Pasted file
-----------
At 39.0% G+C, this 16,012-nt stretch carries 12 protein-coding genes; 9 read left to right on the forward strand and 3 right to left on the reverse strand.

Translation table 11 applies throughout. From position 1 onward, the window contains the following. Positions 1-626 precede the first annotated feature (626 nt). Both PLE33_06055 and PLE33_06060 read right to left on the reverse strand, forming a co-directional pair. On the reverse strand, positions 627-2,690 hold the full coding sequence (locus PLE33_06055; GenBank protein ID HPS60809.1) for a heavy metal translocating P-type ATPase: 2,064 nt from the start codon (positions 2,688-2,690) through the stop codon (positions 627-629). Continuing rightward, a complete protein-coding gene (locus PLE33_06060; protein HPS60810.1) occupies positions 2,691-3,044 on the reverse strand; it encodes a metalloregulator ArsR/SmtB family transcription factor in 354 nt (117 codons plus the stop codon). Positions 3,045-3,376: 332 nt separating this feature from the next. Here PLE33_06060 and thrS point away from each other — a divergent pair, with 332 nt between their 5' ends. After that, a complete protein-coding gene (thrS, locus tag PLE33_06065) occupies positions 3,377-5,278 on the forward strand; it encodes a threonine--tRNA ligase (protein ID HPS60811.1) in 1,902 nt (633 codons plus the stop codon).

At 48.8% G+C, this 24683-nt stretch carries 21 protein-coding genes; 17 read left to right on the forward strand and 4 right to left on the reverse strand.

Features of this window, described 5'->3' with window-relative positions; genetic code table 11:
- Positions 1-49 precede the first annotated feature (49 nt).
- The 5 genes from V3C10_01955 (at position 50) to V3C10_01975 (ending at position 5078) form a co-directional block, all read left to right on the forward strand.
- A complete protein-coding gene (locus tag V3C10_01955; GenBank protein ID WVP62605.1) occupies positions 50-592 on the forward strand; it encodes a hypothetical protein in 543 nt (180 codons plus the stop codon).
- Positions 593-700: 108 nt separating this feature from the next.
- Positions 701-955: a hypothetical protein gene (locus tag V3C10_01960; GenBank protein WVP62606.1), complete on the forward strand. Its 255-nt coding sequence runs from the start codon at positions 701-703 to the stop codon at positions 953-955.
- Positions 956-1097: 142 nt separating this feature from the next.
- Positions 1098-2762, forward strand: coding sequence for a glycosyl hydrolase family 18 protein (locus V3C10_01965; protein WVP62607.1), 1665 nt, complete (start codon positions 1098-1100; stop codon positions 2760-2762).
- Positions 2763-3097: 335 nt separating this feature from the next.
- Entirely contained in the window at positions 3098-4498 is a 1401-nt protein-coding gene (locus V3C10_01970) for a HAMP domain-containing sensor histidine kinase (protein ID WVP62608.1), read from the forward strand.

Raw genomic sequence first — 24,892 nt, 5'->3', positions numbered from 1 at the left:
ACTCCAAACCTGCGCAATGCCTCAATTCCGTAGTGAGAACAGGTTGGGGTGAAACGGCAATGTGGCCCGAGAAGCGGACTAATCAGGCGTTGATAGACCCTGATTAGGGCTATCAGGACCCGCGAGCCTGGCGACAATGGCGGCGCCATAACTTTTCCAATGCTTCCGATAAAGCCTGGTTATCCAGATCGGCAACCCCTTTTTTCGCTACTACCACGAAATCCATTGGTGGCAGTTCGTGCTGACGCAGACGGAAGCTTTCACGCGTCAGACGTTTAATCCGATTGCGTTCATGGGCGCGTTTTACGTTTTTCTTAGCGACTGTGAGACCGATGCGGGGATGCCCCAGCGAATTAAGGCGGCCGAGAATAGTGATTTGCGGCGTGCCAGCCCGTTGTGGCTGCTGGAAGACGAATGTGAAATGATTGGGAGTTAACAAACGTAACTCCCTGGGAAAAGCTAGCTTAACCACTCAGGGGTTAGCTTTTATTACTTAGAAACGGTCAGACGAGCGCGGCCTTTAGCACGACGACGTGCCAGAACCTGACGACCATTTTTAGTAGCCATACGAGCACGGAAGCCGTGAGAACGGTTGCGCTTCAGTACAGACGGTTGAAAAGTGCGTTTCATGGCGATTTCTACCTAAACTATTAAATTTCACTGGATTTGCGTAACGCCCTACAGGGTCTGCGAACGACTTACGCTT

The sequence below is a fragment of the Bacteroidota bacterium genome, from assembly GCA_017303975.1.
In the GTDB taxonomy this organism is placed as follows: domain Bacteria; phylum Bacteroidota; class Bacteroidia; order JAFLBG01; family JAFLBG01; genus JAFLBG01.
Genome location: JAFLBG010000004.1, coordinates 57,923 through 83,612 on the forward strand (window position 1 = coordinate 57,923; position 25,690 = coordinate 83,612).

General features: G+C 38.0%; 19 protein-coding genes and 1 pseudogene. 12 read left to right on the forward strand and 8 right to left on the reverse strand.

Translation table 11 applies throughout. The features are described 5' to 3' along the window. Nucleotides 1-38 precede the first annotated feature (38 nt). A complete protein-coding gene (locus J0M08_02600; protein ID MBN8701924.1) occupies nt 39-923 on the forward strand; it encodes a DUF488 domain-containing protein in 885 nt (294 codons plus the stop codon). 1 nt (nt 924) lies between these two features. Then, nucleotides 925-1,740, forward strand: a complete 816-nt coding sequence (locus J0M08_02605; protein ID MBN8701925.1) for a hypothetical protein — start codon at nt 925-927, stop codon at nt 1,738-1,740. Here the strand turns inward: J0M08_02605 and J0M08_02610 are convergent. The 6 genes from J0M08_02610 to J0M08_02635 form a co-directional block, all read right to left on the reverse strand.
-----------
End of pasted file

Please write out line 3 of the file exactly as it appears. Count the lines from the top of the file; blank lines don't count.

At 48.8% G+C, this 24683-nt stretch carries 21 protein-coding genes; 17 read left to right on the forward strand and 4 right to left on the reverse strand.